generating a response ("customized voice message") regarding the prospective availability of the user in response to estimating that the user is available in said at least one future temporal block (idem); and

transmitting said response (idem).

With respect to the "wherein .." clause of claim 1, D1 further discloses the feature:

said estimating availability for said at least one future temporal block comprises a hardware or software confidence agent querying a calendar of the user associated with said temporal block data (idem).

1.3 The subject-matter of claim 1 therefore differs from the disclosure of D1 in that claim 1 includes the following features:

said estimating availability for said at least one future temporal block comprises a hardware or software confidence agent querying a calendar of at least one other user associated with said user to determine meetings in which said user may be involved,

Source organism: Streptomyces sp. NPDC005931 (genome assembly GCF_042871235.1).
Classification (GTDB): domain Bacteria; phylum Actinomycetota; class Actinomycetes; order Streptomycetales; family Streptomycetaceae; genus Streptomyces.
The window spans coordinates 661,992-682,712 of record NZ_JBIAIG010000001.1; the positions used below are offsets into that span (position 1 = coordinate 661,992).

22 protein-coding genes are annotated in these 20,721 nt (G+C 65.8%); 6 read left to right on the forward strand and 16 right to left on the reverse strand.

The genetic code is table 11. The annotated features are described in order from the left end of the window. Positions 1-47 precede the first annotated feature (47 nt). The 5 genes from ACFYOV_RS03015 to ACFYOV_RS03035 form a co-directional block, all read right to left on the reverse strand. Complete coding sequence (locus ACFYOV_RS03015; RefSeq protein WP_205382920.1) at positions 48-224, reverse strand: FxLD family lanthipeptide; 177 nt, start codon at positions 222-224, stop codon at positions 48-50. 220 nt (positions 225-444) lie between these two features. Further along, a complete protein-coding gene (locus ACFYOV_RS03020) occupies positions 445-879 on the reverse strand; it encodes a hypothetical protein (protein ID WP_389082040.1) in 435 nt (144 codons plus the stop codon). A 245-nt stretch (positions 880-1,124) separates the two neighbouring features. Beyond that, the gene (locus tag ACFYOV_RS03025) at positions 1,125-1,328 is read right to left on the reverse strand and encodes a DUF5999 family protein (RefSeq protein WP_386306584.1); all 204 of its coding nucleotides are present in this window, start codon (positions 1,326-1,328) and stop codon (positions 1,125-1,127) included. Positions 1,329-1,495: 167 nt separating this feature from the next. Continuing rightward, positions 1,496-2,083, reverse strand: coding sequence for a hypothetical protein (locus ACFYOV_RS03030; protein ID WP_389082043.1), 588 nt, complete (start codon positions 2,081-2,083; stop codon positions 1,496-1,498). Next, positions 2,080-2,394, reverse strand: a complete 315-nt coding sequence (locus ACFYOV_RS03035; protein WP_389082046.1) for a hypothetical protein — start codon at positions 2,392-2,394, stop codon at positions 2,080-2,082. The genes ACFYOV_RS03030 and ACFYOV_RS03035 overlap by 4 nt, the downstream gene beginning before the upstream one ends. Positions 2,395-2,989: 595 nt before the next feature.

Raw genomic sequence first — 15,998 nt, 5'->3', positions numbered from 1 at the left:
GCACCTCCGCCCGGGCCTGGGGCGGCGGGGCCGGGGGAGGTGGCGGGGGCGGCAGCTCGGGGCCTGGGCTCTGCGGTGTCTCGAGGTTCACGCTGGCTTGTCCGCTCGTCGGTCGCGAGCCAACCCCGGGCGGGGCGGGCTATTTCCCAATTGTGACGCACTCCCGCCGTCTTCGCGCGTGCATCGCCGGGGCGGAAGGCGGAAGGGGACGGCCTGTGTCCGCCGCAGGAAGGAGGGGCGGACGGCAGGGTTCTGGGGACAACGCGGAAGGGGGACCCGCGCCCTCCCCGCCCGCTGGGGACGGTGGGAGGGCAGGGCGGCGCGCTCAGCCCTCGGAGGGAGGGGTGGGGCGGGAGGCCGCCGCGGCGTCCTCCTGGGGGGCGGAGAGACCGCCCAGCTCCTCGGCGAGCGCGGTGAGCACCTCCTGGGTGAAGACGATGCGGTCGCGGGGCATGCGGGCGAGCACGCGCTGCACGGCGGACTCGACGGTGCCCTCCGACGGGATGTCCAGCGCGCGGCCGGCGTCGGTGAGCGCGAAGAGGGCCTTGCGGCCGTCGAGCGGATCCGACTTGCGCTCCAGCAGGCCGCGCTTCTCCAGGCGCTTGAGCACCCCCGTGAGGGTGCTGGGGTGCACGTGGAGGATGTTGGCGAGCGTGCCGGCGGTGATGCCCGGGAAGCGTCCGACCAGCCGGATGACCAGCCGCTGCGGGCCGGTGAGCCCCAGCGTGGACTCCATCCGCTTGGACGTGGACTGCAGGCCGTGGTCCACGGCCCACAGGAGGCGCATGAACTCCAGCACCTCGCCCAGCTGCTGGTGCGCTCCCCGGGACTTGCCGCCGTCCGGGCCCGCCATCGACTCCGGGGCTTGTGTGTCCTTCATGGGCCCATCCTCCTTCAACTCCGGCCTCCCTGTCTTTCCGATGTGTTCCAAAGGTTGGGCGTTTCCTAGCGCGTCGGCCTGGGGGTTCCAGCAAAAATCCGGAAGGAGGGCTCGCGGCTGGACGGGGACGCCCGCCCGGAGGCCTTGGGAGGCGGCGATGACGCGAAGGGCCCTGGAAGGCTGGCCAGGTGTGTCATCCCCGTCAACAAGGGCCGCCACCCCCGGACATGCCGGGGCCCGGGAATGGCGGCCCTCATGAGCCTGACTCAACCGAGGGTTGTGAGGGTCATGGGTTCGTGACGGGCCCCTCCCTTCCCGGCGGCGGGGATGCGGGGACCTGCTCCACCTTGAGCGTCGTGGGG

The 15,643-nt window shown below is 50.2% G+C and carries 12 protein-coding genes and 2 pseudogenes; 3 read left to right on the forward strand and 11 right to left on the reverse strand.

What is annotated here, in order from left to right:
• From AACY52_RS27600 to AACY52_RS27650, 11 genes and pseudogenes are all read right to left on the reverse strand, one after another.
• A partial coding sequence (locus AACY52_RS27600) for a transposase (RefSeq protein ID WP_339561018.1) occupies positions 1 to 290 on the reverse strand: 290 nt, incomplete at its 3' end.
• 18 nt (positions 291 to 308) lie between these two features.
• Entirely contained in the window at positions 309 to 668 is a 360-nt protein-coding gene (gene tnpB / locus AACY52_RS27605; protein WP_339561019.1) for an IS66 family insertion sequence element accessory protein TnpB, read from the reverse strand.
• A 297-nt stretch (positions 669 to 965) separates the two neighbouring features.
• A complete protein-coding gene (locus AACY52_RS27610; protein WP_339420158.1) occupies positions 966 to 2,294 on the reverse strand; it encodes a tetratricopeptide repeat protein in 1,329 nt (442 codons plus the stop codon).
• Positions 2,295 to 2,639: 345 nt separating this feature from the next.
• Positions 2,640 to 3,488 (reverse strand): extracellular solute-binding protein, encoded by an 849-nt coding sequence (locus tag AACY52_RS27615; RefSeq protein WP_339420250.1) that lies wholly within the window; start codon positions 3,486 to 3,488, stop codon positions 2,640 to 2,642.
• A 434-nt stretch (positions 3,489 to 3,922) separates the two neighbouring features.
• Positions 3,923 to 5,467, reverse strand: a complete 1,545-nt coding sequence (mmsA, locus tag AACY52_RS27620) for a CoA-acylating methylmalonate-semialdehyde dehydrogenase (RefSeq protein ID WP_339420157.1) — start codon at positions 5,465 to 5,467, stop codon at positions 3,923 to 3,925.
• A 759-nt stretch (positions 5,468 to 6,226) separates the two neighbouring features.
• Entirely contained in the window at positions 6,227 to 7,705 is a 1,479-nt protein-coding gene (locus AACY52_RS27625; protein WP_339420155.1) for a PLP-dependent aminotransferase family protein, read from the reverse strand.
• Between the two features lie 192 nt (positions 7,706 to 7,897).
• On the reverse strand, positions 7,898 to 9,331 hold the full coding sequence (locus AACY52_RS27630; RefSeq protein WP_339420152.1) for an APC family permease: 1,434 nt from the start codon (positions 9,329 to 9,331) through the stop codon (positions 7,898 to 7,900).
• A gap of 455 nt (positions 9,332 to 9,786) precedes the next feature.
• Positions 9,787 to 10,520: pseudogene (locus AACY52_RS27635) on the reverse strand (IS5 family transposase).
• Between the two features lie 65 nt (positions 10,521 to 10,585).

estimating confidence of said queried calendars by querying an estimator that monitors actual meeting information of a user associated with said queried calendar,

comparing said actual meeting information with meeting information recorded in said queried calendar, determining the proportion of accurately recorded meeting information with respect to a total amount of meeting information recorded, and

giving preference to meetings associated with the queried calendar having the highest confidence when applying said availability rules.

1.4 The examining division considered that claim 1 essentially related to a computer-implementation of a non-technical method, and that its subject-matter, although having technical character by dint of being carried out on a computer, did not involve an inventive step as it merely involved the conversion of non-technical features into computer-implemented equivalents. The board essentially concurs with the examining division.